A Possible Hereditary Model Explaining Homosexuality in Men

Timothy Kincaid

June 18th, 2008

“I say it’s a choice ‘cuz if homoseeeexshality was heriditary then why din’t they all die out? They ain’t got no kids.”

Some people believe that if homosexuality had some genetic contributor then the reduction in average number of children born to gay males would over time cause this gene to become extinct. However a new model challenges this assumption.

From Fox News

In 2004 the researchers studied about 200 Italian families and found that the mothers, maternal aunts and maternal grandmothers of gay men are more fecund, or fruitful, than average.

Recently, they tried to explain their findings with a number of genetic models, and found one that fit the bill.

“This is the first time that a model fits all our empirical data,” said Andrea Camperio-Ciani, an evolutionary psychologist at the University of Padova in Italy who led the study. “These genes work in a sexually antagonistic way — that means that when they’re represented in a female, they increase fecundity, and when they’re represented in a male, they decrease fecundity. It’s a trait that benefits one sex at the cost of the other.”

If the same genes create both homosexuality in men and increased fertility in women, then any losses in offspring that come about from the males would be made up for by the females of the family.

The research results can be found on PLoS ONE

We show that only the two-locus genetic model with at least one locus on the X chromosome, and in which gene expression is sexually antagonistic (increasing female fitness but decreasing male fitness), accounts for all known empirical data. Our results help clarify the basic evolutionary dynamics of male homosexuality, establishing this as a clearly ascertained sexually antagonistic human trait.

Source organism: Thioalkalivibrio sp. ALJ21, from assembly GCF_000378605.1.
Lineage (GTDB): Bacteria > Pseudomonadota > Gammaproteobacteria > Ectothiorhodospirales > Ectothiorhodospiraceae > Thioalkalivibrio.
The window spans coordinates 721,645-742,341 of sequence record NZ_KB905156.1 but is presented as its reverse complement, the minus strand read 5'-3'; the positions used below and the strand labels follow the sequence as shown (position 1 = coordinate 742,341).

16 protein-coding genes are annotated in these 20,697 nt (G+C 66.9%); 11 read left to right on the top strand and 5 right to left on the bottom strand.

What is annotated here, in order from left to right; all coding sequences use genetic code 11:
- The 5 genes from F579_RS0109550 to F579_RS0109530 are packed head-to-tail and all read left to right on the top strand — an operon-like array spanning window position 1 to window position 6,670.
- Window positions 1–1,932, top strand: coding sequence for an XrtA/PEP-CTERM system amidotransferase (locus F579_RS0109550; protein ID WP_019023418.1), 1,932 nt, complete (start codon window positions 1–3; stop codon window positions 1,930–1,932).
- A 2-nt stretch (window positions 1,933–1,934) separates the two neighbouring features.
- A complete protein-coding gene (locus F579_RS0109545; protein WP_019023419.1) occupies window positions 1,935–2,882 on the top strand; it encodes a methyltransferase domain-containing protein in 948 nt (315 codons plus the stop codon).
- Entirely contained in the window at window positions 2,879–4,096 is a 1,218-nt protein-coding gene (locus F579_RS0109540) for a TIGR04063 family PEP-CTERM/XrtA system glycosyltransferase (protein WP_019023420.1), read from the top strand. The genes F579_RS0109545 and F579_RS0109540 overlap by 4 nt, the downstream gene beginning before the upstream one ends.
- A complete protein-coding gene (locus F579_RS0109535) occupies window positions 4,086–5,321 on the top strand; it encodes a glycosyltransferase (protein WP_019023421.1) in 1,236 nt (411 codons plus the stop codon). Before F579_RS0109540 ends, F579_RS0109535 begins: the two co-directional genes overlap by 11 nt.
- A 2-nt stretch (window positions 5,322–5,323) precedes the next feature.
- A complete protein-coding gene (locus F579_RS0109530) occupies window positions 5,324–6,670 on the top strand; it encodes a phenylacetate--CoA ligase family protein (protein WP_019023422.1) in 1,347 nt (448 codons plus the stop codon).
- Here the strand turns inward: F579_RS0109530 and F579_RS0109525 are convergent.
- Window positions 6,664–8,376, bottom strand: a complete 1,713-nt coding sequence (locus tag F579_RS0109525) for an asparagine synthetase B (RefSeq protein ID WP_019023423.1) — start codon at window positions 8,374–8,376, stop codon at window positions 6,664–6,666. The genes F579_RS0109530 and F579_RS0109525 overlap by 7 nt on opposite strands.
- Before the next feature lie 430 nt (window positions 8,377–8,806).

UCLA to Study Identical Twins

Timothy Kincaid

May 31st, 2008

twins.png Anti-gays cling to the mantra “there is no gay gene” to comfort them when troubled about their efforts to legislate discrimination. As long as sexual orientation is not genetic then they can claim it is not innate and therefore gay people can be blamed and punished.

Anti-gays know we can’t change our genes, but if they can convince themselves that orientation is brought on by environment, well then it can be reversed and they can insist that gay persons choose to change. And if we don’t, then they have every right to deny us marriage, redress from organized bigotry, the opportunity for housing or employment, and the rights to serve our country, raise our children, and care for our own.

If “there’s no gay gene” and gays choose to stay “in the lifestyle”, then anti-gays can convince themselves that they aren’t monsters, but that we are.

Hey, we all have to find a way to sleep at night.

One of the “evidences” that anti-gays use to insist that sexual orientation is not based in genetics is the fact that not all identical twins have the same orientation. As Focus on the Family’s Melissa Fryrear puts it